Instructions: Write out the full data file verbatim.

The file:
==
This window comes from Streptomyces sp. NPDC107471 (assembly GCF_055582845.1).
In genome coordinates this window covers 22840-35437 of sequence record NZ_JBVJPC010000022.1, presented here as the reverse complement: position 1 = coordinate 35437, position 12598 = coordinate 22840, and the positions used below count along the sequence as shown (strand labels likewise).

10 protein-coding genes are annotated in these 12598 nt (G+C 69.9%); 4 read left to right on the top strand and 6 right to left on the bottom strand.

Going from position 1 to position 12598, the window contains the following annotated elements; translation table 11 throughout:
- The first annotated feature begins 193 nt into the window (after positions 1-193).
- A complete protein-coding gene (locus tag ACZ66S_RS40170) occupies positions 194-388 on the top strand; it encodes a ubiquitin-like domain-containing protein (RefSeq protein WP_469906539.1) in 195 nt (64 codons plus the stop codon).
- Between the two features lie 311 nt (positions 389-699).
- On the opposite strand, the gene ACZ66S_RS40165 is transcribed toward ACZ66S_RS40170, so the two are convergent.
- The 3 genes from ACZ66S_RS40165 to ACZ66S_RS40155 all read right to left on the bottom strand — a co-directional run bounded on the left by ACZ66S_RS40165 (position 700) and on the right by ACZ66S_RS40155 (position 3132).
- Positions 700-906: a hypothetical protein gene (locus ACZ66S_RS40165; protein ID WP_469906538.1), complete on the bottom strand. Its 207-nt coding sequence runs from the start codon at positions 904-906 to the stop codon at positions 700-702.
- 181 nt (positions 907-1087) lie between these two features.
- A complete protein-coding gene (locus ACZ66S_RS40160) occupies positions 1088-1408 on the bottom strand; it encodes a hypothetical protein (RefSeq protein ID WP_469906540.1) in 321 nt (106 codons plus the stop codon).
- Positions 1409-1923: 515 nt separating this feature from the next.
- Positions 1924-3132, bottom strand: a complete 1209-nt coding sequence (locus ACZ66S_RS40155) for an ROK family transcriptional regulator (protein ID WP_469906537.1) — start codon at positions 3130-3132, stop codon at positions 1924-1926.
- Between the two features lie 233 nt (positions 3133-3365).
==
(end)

This window comes from Streptomyces sp. NPDC107471 (assembly GCF_055582845.1).
In genome coordinates this window covers 22840-35437 of sequence record NZ_JBVJPC010000022.1, presented here as the reverse complement: position 1 = coordinate 35437, position 12598 = coordinate 22840, and the positions used below count along the sequence as shown (strand labels likewise).

10 protein-coding genes are annotated in these 12598 nt (G+C 69.9%); 4 read left to right on the top strand and 6 right to left on the bottom strand.

Going from position 1 to position 12598, the window contains the following annotated elements; translation table 11 throughout:
- The first annotated feature begins 193 nt into the window (after positions 1-193).
- A complete protein-coding gene (locus tag ACZ66S_RS40170) occupies positions 194-388 on the top strand; it encodes a ubiquitin-like domain-containing protein (RefSeq protein WP_469906539.1) in 195 nt (64 codons plus the stop codon).
- Between the two features lie 311 nt (positions 389-699).
- On the opposite strand, the gene ACZ66S_RS40165 is transcribed toward ACZ66S_RS40170, so the two are convergent.
- The 3 genes from ACZ66S_RS40165 to ACZ66S_RS40155 all read right to left on the bottom strand — a co-directional run bounded on the left by ACZ66S_RS40165 (position 700) and on the right by ACZ66S_RS40155 (position 3132).
- Positions 700-906: a hypothetical protein gene (locus ACZ66S_RS40165; protein ID WP_469906538.1), complete on the bottom strand. Its 207-nt coding sequence runs from the start codon at positions 904-906 to the stop codon at positions 700-702.
- 181 nt (positions 907-1087) lie between these two features.
- A complete protein-coding gene (locus ACZ66S_RS40160) occupies positions 1088-1408 on the bottom strand; it encodes a hypothetical protein (RefSeq protein ID WP_469906540.1) in 321 nt (106 codons plus the stop codon).
- Positions 1409-1923: 515 nt separating this feature from the next.
- Positions 1924-3132, bottom strand: a complete 1209-nt coding sequence (locus ACZ66S_RS40155) for an ROK family transcriptional regulator (protein ID WP_469906537.1) — start codon at positions 3130-3132, stop codon at positions 1924-1926.
- Between the two features lie 233 nt (positions 3133-3365).